void drawboard(){
for(int i=0;i<=7;i++){
for(int j=0;j<=7;j++)
cout<<board[i][j];
cout<<endl;
}
}

//checking for collision based on the movement key from the movement function
bool coll(int x,int y,char move){



if( move=='w')
if(board[y-1][x]!='*' )
return false;


if( move=='s')
if(board[y+1][x]!='*' )
return false;

if( move=='a')
if(board[y][x-1]!='*' )
return false;

if( move=='d')
if(board[y][x+1]!='*' )
return false;

return true;
}

};



int main(){
int plx=3,ply=6;
char pl='0',sel;
mboard mainb;

//main loop while the selection is not 'q'
do{
mainb.setb(pl,plx,ply);
mainb.drawboard();
cout<<endl<<"x= "<<plx<<" y= "<<ply<<endl<<endl;
sel=getch();

//movement code
if(sel=='w'&&mainb.coll(plx,ply,sel)==false)
ply--;

if(sel=='s'&&mainb.coll(plx,ply,sel)==false)
ply++;

if(sel=='a'&&mainb.coll(plx,ply,sel)==false)
plx--;

if(sel=='d'&&mainb.coll(plx,ply,sel)==false)
plx++;
system("cls");

}while(sel!='q');
system("pause");
}

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Oh, thank you alpha. Yes I'm always looking for more feedback, or things you would have done differently and why etc. Just to get a better feel for what direction to take when I rewrite all this

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Well, it's a bit hard to read. Documentation and spacing are important (if not others, for yourself and your professors). Most of it is just formatting, but it's still fairly clear what the program is and how it works. I know how it's like to work with classes in c++ (it's not the nicest thing in the world), and this is certainly a start. You seem to have followed proper OO design, too (unless I missed something). Keep working at it.

On a side note, just to get a scope of college/university programming, what did you cover in your previous programming class?

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//Maybe someone should correct me but,
//shouldn't this:
cout << "Text\n";
//actually be this:
cout << "Text" << endl;



Also (again, anyone please correct me) shouldn't the constructor just call setb() since it's supposed to be creating the board? Or if the board can change, have the constructor call a function to set the size of the board and number of players.

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Quote:
Original post by Alpha_ProgDes
*** Source Snippet Removed ***

Also (again, anyone please correct me) shouldn't the constructor just call setb() since it's supposed to be creating the board? Or if the board can change, have the constructor call a function to set the size of the board and number of players.


The second one does the first one + flushes the stream. So if he didn't need to flush the stream then using '\n' is ok.

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Thanks, fuji, I'll work on my readability. I just started working towards my computer science degree and my intro class covered basic expressions, data types, loops, and functions. I'm doing all this for prep on intermediate programming coming this spring that will cover classes, intro to data structures etc.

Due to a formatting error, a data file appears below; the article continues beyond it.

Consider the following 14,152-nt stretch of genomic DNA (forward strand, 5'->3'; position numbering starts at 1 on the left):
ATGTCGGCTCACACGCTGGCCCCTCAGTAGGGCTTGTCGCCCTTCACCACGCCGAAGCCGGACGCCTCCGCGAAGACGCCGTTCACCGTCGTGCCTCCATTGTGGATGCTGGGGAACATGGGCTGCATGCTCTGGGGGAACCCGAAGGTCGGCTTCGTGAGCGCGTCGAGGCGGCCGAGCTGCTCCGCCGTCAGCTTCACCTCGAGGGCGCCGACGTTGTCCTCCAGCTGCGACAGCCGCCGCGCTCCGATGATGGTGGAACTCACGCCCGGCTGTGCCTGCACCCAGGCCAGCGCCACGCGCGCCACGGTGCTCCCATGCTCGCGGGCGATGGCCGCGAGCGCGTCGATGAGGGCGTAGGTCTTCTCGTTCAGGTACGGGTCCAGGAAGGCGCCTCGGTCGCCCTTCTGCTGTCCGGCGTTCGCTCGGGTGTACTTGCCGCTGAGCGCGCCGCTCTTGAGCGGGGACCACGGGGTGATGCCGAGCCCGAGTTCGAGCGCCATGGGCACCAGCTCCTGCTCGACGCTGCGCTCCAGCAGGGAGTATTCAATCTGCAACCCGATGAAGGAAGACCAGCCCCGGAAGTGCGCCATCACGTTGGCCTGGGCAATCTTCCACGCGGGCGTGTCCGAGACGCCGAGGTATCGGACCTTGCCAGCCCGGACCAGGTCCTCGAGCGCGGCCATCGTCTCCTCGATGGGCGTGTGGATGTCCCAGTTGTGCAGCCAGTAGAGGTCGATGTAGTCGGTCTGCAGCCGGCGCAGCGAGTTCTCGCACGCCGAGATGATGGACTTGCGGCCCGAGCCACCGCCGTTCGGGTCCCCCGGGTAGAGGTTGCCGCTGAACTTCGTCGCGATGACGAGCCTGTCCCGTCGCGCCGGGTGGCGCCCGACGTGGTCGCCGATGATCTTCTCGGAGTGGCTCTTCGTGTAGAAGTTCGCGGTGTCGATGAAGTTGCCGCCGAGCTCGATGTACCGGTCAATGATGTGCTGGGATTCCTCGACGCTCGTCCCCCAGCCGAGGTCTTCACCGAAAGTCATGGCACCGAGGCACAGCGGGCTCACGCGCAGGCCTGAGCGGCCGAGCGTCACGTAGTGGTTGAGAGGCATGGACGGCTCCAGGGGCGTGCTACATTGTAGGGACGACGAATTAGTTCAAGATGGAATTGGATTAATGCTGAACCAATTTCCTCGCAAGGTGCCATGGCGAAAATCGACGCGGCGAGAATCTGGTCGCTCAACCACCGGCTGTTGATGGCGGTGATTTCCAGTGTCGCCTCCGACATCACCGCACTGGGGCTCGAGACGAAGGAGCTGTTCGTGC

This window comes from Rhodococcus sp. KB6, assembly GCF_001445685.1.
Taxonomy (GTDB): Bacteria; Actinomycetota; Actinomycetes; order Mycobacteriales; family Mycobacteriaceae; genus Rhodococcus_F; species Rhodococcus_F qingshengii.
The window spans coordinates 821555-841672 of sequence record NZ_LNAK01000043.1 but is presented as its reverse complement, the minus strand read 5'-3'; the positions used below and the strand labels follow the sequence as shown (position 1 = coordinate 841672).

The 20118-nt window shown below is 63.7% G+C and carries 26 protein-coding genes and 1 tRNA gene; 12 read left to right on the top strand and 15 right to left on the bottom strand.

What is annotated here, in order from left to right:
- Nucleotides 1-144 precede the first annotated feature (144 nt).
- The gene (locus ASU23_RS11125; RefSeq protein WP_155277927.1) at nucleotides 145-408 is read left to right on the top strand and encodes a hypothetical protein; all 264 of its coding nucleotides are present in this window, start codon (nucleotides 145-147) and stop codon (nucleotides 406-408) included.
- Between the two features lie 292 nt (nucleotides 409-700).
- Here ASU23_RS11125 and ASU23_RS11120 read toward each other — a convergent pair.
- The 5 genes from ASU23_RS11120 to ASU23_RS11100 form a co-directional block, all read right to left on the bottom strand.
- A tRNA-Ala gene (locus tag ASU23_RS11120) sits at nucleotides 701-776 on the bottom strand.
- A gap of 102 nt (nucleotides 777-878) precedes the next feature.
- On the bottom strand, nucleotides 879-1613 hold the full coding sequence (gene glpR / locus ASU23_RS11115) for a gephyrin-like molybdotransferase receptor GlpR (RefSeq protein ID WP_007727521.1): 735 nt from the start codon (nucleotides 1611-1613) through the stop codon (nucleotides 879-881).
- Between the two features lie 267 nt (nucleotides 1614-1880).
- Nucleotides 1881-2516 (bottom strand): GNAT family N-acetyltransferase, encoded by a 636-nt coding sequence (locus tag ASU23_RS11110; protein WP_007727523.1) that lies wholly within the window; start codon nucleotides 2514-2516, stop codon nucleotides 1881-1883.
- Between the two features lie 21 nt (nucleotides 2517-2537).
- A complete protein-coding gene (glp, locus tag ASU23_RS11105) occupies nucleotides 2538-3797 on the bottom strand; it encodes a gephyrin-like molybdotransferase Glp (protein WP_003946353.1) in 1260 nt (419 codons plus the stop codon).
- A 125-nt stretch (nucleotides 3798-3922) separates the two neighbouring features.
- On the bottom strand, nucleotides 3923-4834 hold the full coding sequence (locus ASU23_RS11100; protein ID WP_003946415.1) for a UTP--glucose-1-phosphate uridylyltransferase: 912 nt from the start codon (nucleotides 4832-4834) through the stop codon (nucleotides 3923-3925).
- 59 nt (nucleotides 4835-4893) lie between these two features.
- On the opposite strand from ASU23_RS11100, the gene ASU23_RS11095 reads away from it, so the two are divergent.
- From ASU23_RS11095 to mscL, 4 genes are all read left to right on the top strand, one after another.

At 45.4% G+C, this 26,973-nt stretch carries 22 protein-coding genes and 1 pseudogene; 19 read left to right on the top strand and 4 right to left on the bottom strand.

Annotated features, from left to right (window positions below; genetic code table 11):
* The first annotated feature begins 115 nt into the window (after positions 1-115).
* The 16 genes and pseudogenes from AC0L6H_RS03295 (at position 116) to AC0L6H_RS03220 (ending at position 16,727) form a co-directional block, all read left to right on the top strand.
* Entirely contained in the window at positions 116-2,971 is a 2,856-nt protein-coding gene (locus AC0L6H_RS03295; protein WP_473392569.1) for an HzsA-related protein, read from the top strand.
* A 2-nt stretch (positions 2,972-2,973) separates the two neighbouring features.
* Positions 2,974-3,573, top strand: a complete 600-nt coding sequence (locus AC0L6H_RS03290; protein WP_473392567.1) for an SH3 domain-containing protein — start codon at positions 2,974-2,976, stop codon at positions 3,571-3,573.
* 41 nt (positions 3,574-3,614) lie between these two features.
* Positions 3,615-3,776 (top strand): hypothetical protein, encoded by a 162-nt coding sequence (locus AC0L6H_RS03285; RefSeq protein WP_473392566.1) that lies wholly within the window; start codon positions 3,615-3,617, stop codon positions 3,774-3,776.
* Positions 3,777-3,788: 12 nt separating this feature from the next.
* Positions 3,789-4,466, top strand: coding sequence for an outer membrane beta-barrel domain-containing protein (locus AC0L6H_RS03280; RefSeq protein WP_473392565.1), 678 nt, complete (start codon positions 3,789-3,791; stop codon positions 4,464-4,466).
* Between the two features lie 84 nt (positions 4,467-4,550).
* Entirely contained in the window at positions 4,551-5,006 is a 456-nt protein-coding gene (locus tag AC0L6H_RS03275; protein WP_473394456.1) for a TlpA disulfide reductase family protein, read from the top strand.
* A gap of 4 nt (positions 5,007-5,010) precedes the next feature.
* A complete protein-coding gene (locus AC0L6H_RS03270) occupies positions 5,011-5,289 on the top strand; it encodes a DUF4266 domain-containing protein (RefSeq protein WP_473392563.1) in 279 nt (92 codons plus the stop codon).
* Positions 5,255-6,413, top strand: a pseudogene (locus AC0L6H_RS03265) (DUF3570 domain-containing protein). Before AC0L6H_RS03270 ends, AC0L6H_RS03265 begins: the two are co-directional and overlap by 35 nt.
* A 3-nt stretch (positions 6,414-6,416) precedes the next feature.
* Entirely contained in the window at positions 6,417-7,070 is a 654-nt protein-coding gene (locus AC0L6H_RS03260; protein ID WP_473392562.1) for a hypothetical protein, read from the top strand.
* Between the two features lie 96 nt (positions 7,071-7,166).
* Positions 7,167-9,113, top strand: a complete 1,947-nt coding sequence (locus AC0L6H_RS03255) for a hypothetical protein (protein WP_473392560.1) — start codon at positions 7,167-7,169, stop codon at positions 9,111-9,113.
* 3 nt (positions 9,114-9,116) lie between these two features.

Alpha, as far as I know(which is still pretty basic) "\n" and endl both just create new lines and I haven't had a problem with using them back and forth yet.


As for using the constructor, I'm still getting used to using the class system and wasn't even thinking of putting the actual creation of the board in there, which actually seems a lot more efficient than recreating it every time I redraw it. hmm, I'm working on rewriting now, when I'm done I'll post it. Any more suggestions?

What about collision, how can I put that in a function where it can check the private member of the class without redefining it in the function with the constructor?

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One thing I might suggest: nice job on the loops and all, and in general looping repetitive code is a good thing, but why didn't you do something like:

char board[8][9]={
"********",
"* *",
"****** *",
"* *",
"* * ****",
"* * * *",
"* * * *",
"********"};


Its a crapton simpler to read and to modify then lots of loops. Part of learning programming is learning when to make something complex and extensible and when to KISS (keep it simple!)

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Lol, That's a good question, 2d arrays(along with classes) are pretty much brand new to me. I knew I could bracket to default it all to one character but not every one like that, I, for some reason, was under the assumption I had to do it one by one, hence the loop. But.. Now that I know the method for that, I will indeed update lol Thank you ^_^